The resort offers only extremely expensive lodging, so we stayed in Malargue, about an hour's drive from the mountain. To get there, we took a 16-hour overnight sleeper bus from Buenos Aires to San Rafael (like the one we took to Mendoza in May, and a fraction of the cost of flying), and a second bus to Malargue. The buses were stopped several times by the police: at 1a.m. we had to disembark in the middle of nowhere and run all our luggage through a mobile X-Ray machine. We had learned the lesson from the Mendoza buses and opted to skip their awful food, bringing our own instead. Entertainment on the buses consisted of bad movies dubbed in Spanish, played on screens and over the loudspeakers; we brought Steph's laptop and (trying to block out the loudspeakers) passed the waking time by watching Deadwood, reading Kindle books, and listening to podcasts.
When we looked for lodging, we found only two locations in Malargue with an online presence. One was an apartment-style place that didn't answer its phone and replied to every email with a 10-page form letter. (Once in Malargue we realized it was also very far out of the town, not feasible to stay at without a car.) The other place, which we chose instead, was the Microtel, part of a big chain that seemed to be a better option. Interestingly, there were a dozen or more other motels in town, but none exist online: I guess some people still use brick-and-mortar travel agencies to vacation.
We arrived in Malargue mid-afternoon on Saturday, and everything was closed for siesta, even the supermarket. So we ate ice cream for lunch. We rented ski equipment, then ate dinner at the hotel's restaurant, which had a very creative menu but only mediocre food.
Sunday morning, we took a shuttle van to the mountain. The weather was sunny and not too cold, but the mountain and resort themselves, from the beginning, were disappointing. First, it wasn't nearly as big or as unique as I imagined the Andes would be. (The pretty pictures are of the mountains around the slopes, not where you actually ski, and putting aside that the base elevation is extremely high, the mountains aren't that high even by New England standards.) There was no lodge, only cafes and private clubs, so we had to put on our gear outside. No free coin-operated lockers either, only expensive ones. There wasn't much snow.
(Read more here on why we think Las Leñas is overrated.)
Despite all that, skiing the first day was very nice. Steph's an advanced skier, and it didn't take long to learn that rental skies have no edges, so she skied more conservatively after wiping out on a turn. I'm an intermediate skier, used to turning more by skidding than by edging, so I worked on my technique. In the afternoon we took the Marte, a steep lift up to the mountain's highest point (with the mountain's only advanced trails) and did a few runs on that. There were dangerous beginners everywhere, all decked out in fancy gear but not knowing what they were doing, making a lot of the runs very dangerous. There were as many snowboarders as skiers, and they especially hard to predict, making very wide and erratic zigzags. One guy crashed into Steph coming off a slope onto a lift line. The lifts were all very slow, but at least the lines were short.
An hour back to Malargue, then dinner at a restaurant called Bodegón de Maria, with very good homemade ravioli, and early sleep.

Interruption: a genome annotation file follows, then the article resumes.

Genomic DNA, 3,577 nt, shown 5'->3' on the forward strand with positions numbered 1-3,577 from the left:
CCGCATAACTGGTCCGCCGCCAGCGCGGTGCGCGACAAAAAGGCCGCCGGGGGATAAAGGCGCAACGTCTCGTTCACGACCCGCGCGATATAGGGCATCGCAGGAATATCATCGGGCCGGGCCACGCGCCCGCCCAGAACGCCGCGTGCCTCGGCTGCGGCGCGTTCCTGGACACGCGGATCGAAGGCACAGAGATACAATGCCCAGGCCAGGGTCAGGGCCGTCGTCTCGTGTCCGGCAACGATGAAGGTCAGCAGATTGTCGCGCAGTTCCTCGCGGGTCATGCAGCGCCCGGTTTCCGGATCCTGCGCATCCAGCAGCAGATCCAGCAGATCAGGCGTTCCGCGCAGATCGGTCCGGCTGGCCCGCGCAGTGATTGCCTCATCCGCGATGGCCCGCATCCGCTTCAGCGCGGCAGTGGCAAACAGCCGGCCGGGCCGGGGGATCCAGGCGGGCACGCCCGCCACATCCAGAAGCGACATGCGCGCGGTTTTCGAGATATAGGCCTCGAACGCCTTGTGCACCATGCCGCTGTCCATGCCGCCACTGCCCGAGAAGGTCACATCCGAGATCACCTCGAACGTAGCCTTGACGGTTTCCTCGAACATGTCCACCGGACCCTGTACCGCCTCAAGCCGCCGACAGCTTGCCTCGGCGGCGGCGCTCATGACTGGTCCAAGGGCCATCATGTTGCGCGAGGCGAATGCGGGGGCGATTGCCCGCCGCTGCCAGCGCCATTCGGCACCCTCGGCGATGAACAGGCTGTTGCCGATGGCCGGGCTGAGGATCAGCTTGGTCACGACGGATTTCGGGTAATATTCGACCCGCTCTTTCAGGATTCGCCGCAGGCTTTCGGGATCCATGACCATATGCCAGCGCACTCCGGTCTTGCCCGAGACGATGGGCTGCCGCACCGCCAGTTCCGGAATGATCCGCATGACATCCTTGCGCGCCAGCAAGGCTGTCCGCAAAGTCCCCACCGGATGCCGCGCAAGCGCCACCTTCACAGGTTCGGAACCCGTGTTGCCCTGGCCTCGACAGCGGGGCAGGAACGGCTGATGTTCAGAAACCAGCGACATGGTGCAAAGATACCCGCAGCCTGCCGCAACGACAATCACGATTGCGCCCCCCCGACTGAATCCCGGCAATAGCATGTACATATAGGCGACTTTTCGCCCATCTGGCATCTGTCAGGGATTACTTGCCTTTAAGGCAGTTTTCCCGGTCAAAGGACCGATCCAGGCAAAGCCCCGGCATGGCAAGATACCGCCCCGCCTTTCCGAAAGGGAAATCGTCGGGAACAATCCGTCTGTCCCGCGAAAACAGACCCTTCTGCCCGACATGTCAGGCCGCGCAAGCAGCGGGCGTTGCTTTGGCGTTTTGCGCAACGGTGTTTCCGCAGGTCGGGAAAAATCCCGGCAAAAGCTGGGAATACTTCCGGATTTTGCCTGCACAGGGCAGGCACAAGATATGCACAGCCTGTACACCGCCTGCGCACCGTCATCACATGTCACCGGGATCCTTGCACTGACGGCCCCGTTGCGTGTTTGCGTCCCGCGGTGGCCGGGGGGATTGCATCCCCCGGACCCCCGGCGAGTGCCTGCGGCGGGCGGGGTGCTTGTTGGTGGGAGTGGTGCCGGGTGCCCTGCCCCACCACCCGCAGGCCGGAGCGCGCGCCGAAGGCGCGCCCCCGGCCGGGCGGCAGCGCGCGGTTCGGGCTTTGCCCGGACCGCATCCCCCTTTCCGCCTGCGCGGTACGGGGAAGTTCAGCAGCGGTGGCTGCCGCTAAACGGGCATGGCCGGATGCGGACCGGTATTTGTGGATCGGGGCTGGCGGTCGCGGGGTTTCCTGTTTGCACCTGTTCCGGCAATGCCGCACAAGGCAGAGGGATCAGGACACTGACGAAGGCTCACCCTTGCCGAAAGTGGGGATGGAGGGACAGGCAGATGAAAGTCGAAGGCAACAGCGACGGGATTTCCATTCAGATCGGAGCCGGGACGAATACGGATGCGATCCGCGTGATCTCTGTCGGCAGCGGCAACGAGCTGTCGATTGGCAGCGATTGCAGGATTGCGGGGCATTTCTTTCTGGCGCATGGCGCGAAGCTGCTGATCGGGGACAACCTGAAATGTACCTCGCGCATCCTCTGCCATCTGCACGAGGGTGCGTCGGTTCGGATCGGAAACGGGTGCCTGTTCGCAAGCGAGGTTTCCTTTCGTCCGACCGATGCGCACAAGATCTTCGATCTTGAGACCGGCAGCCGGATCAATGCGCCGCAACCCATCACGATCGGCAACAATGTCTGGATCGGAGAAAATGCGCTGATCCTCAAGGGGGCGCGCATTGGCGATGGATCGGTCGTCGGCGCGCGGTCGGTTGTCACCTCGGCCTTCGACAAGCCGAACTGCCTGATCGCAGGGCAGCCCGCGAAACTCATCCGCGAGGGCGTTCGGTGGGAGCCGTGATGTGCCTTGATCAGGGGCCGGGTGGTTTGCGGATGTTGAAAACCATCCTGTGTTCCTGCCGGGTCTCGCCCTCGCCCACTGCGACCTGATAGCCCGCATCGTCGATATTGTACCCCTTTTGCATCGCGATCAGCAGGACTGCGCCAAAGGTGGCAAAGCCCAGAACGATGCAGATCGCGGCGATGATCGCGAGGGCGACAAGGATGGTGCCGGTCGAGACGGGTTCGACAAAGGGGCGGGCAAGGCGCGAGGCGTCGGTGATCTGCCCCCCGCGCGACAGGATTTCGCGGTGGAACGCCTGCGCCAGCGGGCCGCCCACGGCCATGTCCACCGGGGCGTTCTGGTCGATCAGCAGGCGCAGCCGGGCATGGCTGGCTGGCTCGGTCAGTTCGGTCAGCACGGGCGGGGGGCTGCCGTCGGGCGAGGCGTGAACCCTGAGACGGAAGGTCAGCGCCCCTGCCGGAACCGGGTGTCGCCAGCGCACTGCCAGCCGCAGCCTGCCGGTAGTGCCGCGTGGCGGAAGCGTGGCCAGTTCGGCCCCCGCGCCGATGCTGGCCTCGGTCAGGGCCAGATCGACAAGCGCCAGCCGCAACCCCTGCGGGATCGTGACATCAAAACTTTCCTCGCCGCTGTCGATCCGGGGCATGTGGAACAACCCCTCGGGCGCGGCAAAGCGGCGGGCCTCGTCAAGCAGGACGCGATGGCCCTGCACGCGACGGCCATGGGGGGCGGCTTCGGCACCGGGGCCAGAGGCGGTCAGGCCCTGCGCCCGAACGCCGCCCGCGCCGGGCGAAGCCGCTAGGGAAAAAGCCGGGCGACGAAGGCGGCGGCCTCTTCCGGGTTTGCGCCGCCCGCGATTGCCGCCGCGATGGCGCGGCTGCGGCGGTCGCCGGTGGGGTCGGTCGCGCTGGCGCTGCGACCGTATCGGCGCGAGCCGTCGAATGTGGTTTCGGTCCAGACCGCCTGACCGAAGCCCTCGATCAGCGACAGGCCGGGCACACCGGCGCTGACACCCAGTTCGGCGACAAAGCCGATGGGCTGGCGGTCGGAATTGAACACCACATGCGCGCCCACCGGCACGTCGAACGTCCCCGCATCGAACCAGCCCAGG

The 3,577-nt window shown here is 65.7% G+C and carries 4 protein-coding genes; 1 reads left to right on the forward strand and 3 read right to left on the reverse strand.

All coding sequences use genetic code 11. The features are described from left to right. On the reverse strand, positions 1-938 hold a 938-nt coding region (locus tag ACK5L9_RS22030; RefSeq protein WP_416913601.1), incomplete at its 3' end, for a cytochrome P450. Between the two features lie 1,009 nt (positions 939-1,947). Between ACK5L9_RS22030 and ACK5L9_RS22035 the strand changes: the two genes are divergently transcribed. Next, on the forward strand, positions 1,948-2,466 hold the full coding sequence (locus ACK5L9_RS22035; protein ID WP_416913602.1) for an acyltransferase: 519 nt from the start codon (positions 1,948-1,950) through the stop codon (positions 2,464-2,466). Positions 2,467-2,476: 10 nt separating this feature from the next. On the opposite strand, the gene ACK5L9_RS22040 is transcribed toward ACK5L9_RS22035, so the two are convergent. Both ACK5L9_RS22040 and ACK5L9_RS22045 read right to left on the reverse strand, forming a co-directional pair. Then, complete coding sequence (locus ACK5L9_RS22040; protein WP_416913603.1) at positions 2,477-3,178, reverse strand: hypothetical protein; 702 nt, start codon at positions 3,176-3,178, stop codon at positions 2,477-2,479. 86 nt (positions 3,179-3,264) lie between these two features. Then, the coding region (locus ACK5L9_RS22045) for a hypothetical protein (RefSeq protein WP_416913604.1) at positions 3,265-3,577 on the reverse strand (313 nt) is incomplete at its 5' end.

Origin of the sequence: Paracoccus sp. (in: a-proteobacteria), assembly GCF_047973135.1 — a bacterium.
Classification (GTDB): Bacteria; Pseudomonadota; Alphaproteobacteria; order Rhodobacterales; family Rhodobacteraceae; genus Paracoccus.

Aside: Argentine food is way too heavy on ham and cheese. At the mountain cafes, pretty much every sandwich was some variation of ham and cheese. At the restaurant, even the lasagna had ham and cheese. I realized on this trip that as much I like Buenos Aires' best restaurants, I really won't miss Argentine cuisine.
|Up the Marte|
We managed to reshuffle our gear and keep skiing. But by this point we were both feeling sick: Steph had been fighting a cold for a week, I had managed to hold it off but my immune system gave in. The slopes by this point were all ice. We went in early, and killed time before the shuttle with another overpriced hot chocolate. Back in town, we had the buffet dinner at the hotel, which was worse than the on-menu items, and were glad the day was over.
Tuesday was our last skiing day. With our spares, we substituted most of Steph's stolen gear enough to ski, but she still didn't have goggles, and we traded off my mittens to go over our liner gloves. The sky was gray and the trails were still frozen. To avoid the boring and cold chair lifts, we did runs off the faster pulley lifts. We braved the Marte and it wasn't so bad. Halfway down one run, we went in for a hot chocolate, and it started to snow. Pretty soon it was nearly a blizzard, with snow falling sideways. But finally the trails had powder again! So we did the Marte a few more times, not able to see the ground (especially Steph with only glasses), navigating by the trail markers. (That we could do this is a testament to the mountain's lack of expert trails.) Despite the weather, we managed to get in a bunch of good runs by the end of the day.
On the shuttle back, a bunch of Argentines who had never seen snow before were enthralled. One woman took dozens of photos out the van's front windshield of nothing but snow and slush on the road. The driver and passengers offered us maté (in which everyone traditionally shares the same straw), we declined so as not to share our germs and they probably thought we were snobby foreigners. I was feeling really sick by this point and took a long nap when we returned. We had dinner again at Bodegón but it wasn't as good as the previous time. We went to sleep early, woke up late on Wednesday, and it was a beautiful sunny day. No doubt the mountain was now covered in fresh powder, but we got on a 16-hour bus instead, back to Buenos Aires.